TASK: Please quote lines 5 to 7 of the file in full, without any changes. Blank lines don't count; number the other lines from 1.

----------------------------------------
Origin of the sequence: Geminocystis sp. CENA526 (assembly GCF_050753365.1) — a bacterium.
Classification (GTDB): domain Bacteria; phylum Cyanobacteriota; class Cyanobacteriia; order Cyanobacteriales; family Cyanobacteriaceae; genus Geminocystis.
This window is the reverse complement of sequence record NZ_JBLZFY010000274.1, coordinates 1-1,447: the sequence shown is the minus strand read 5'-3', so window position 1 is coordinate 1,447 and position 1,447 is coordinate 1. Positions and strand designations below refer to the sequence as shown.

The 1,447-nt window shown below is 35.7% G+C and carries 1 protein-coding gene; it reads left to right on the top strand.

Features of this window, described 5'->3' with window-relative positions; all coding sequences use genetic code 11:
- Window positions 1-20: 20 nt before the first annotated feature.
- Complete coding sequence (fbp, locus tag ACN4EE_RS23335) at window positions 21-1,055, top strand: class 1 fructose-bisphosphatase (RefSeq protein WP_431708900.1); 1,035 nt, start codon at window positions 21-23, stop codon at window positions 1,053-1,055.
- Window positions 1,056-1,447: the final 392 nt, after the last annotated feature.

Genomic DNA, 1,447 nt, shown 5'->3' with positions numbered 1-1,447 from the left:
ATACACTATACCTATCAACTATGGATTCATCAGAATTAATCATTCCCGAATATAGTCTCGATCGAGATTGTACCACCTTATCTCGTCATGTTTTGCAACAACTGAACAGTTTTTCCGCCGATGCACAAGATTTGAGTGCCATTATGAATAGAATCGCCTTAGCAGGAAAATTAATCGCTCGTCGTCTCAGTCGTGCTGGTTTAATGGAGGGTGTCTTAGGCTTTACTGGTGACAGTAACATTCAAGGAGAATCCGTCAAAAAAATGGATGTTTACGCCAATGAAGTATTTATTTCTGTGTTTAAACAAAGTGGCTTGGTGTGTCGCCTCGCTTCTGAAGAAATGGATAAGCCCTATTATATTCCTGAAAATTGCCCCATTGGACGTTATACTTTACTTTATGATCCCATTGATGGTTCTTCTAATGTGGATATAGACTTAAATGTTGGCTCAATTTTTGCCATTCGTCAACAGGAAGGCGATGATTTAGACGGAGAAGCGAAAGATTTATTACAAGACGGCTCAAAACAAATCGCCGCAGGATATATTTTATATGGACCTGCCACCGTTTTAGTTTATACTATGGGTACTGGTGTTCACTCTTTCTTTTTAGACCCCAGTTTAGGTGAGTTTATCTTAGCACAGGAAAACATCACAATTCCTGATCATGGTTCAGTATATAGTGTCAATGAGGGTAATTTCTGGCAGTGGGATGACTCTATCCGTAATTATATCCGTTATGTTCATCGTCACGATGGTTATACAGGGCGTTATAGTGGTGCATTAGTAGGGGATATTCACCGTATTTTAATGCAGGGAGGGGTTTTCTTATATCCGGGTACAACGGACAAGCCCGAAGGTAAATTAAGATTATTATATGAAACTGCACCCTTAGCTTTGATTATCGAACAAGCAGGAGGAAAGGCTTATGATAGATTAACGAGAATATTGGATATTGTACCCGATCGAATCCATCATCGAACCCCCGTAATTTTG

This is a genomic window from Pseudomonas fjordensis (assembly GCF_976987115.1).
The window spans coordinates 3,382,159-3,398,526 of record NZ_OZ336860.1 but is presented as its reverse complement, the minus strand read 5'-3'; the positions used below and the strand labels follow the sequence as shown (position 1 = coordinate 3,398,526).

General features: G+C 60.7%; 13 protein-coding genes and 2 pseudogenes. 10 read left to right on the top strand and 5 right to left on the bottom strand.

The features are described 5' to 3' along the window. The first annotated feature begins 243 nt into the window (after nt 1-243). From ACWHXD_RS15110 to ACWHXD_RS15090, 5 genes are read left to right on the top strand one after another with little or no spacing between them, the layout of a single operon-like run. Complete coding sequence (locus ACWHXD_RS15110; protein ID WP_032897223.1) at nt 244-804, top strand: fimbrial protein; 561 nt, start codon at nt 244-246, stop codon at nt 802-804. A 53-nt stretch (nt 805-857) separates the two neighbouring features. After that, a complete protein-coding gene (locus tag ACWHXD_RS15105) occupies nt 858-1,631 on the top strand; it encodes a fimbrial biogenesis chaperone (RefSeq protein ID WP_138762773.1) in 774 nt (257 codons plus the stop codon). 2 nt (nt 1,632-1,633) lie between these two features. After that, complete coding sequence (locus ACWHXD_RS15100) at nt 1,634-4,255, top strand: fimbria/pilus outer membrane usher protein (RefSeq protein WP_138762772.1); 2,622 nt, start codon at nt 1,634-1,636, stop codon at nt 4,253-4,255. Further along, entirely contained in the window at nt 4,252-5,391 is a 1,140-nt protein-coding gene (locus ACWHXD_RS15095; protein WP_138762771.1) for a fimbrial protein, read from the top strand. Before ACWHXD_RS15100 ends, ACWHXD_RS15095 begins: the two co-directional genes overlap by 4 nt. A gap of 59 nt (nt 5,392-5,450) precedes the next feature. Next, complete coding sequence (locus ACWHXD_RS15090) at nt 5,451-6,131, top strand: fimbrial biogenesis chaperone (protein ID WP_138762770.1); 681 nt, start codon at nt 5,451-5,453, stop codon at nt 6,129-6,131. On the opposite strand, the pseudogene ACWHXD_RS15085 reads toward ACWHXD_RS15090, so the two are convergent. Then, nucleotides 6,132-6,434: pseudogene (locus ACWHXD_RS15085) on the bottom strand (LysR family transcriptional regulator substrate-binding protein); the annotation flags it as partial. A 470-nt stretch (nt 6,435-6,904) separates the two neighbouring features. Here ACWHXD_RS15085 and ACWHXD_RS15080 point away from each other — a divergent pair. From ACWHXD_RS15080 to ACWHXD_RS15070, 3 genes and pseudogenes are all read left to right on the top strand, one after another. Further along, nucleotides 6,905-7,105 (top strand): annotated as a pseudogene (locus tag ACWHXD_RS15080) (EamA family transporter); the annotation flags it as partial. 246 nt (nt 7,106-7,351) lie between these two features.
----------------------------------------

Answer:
Features of this window, described 5'->3' with window-relative positions; all coding sequences use genetic code 11:
- Window positions 1-20: 20 nt before the first annotated feature.
- Complete coding sequence (fbp, locus tag ACN4EE_RS23335) at window positions 21-1,055, top strand: class 1 fructose-bisphosphatase (RefSeq protein WP_431708900.1); 1,035 nt, start codon at window positions 21-23, stop codon at window positions 1,053-1,055.